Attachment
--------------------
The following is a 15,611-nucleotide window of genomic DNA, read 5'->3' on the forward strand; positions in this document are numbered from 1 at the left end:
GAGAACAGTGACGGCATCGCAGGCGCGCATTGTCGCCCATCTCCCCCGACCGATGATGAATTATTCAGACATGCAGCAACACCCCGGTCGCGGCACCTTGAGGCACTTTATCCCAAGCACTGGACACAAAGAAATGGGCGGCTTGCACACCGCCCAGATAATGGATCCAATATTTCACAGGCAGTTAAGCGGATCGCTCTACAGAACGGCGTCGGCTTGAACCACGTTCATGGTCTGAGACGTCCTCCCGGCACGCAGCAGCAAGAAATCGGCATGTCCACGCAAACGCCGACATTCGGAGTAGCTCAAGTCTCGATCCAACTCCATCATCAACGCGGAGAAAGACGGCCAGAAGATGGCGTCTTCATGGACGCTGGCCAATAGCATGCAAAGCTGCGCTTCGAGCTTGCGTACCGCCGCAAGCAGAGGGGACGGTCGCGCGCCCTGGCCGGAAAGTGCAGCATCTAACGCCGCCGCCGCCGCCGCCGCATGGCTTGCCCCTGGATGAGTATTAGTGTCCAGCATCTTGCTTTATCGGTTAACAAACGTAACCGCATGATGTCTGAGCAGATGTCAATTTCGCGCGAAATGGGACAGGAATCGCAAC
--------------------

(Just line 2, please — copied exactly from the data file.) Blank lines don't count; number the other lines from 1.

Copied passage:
GAGAACAGTGACGGCATCGCAGGCGCGCATTGTCGCCCATCTCCCCCGACCGATGATGAATTATTCAGACATGCAGCAACACCCCGGTCGCGGCACCTTGAGGCACTTTATCCCAAGCACTGGACACAAAGAAATGGGCGGCTTGCACACCGCCCAGATAATGGATCCAATATTTCACAGGCAGTTAAGCGGATCGCTCTACAGAACGGCGTCGGCTTGAACCACGTTCATGGTCTGAGACGTCCTCCCGGCACGCAGCAGCAAGAAATCGGCATGTCCACGCAAACGCCGACATTCGGAGTAGCTCAAGTCTCGATCCAACTCCATCATCAACGCGGAGAAAGACGGCCAGAAGATGGCGTCTTCATGGACGCTGGCCAATAGCATGCAAAGCTGCGCTTCGAGCTTGCGTACCGCCGCAAGCAGAGGGGACGGTCGCGCGCCCTGGCCGGAAAGTGCAGCATCTAACGCCGCCGCCGCCGCCGCCGCATGGCTTGCCCCTGGATGAGTATTAGTGTCCAGCATCTTGCTTTATCGGTTAACAAACGTAACCGCATGATGTCTGAGCAGATGTCAATTTCGCGCGAAATGGGACAGGAATCGCAAC